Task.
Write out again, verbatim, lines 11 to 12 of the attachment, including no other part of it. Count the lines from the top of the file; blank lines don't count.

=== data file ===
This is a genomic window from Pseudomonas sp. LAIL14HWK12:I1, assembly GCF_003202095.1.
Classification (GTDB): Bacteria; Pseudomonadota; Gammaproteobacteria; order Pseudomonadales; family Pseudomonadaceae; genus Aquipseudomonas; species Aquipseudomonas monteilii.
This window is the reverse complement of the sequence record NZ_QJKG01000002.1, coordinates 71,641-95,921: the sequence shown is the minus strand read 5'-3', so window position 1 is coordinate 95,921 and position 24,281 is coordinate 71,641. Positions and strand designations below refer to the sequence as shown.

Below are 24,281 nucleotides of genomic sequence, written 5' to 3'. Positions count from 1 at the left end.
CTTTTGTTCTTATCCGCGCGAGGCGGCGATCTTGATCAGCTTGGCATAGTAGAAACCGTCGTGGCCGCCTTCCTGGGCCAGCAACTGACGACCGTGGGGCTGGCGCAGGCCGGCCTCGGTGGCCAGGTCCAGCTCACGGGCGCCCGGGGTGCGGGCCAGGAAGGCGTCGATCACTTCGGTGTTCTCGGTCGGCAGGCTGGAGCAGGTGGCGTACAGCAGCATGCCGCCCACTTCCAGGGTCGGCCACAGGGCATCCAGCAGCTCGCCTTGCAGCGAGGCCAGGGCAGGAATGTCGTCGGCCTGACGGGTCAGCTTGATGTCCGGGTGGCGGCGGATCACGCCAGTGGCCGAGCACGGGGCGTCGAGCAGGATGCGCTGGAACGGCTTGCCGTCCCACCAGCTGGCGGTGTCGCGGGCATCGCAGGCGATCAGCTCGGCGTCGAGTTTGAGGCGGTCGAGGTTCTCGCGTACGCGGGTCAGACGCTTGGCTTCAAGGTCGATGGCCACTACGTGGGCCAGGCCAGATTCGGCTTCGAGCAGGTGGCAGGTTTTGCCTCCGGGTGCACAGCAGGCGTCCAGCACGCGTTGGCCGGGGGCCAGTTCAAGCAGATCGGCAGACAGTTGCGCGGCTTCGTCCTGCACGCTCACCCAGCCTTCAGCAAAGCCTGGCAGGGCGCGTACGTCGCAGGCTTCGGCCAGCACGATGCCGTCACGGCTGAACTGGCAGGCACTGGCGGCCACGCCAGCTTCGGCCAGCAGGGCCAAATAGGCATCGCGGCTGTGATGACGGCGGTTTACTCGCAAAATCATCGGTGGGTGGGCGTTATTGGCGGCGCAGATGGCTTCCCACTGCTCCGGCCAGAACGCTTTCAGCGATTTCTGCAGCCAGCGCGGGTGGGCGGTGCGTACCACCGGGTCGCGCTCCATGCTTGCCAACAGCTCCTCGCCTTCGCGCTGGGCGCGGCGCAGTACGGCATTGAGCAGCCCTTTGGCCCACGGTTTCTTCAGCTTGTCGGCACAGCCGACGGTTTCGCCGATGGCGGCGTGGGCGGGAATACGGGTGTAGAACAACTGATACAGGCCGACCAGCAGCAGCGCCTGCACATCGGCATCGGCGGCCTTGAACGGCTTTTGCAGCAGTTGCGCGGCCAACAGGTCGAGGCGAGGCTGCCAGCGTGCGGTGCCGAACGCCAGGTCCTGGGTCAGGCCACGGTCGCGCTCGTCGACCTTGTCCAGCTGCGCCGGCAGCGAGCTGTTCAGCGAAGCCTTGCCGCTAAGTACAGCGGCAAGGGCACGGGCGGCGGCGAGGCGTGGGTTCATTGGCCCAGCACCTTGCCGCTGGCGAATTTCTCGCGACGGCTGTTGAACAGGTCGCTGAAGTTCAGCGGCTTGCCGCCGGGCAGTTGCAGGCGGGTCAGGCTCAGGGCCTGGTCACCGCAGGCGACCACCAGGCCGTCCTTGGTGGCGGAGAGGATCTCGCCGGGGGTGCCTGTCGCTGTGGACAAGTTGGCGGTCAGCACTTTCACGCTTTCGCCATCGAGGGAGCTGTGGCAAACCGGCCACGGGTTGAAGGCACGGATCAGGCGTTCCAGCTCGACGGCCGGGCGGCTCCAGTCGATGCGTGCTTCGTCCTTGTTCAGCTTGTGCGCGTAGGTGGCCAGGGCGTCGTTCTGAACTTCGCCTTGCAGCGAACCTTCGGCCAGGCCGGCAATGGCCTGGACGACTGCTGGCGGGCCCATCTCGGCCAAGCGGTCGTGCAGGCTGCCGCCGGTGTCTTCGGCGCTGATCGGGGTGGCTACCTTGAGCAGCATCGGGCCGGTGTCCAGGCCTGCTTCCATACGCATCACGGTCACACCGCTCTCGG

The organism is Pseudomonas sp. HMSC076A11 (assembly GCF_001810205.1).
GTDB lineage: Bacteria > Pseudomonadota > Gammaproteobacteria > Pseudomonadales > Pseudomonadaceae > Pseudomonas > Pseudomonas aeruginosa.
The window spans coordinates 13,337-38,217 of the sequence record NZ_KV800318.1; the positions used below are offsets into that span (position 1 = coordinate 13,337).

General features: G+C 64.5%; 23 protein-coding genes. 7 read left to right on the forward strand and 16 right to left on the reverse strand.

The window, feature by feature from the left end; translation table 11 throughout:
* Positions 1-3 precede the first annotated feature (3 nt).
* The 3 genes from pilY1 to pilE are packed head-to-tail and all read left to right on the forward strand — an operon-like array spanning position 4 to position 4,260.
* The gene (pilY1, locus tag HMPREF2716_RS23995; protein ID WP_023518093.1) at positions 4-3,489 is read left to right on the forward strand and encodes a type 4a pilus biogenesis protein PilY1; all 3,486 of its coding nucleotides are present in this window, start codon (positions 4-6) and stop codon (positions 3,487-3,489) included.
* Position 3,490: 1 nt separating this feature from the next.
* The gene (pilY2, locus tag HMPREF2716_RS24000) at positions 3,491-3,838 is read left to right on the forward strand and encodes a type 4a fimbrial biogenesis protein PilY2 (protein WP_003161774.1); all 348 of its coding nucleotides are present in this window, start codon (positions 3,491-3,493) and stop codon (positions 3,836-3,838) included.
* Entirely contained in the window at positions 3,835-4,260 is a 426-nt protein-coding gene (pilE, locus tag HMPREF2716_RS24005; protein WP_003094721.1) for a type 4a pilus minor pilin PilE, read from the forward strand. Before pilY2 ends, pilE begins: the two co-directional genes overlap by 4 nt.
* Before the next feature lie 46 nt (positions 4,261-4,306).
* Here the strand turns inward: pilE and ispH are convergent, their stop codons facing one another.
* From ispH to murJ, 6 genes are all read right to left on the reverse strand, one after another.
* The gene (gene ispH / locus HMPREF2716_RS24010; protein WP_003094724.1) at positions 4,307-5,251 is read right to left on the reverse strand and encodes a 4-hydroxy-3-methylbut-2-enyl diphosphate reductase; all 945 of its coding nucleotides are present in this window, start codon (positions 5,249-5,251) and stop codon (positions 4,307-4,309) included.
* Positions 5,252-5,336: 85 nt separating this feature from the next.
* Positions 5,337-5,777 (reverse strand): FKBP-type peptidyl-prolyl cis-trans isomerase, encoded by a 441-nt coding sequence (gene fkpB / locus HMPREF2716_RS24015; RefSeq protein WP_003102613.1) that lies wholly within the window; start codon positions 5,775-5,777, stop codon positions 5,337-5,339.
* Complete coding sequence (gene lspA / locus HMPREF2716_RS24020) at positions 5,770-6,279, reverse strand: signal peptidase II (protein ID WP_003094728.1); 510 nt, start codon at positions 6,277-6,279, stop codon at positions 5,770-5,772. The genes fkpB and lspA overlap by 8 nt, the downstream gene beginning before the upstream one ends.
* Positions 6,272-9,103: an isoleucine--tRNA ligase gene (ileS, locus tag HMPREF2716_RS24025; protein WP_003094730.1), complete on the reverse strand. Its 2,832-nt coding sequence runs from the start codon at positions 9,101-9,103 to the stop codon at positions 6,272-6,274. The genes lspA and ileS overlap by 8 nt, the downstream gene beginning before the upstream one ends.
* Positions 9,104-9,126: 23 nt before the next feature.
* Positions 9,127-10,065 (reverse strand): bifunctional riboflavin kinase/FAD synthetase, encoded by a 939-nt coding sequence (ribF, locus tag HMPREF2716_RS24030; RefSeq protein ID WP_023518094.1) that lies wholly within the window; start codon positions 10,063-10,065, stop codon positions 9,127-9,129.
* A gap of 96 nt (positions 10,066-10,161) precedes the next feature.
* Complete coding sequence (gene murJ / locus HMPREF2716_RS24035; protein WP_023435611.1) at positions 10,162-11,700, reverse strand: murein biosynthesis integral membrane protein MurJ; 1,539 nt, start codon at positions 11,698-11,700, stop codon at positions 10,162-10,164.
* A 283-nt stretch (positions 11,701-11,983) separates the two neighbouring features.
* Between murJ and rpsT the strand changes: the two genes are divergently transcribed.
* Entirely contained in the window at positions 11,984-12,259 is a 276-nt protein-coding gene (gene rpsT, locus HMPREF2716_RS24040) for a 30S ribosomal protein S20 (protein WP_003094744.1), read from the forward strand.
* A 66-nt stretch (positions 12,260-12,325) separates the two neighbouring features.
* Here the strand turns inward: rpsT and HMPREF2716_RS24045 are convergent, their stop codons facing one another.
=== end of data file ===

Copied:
* Positions 1-3 precede the first annotated feature (3 nt).
* The 3 genes from pilY1 to pilE are packed head-to-tail and all read left to right on the forward strand — an operon-like array spanning position 4 to position 4,260.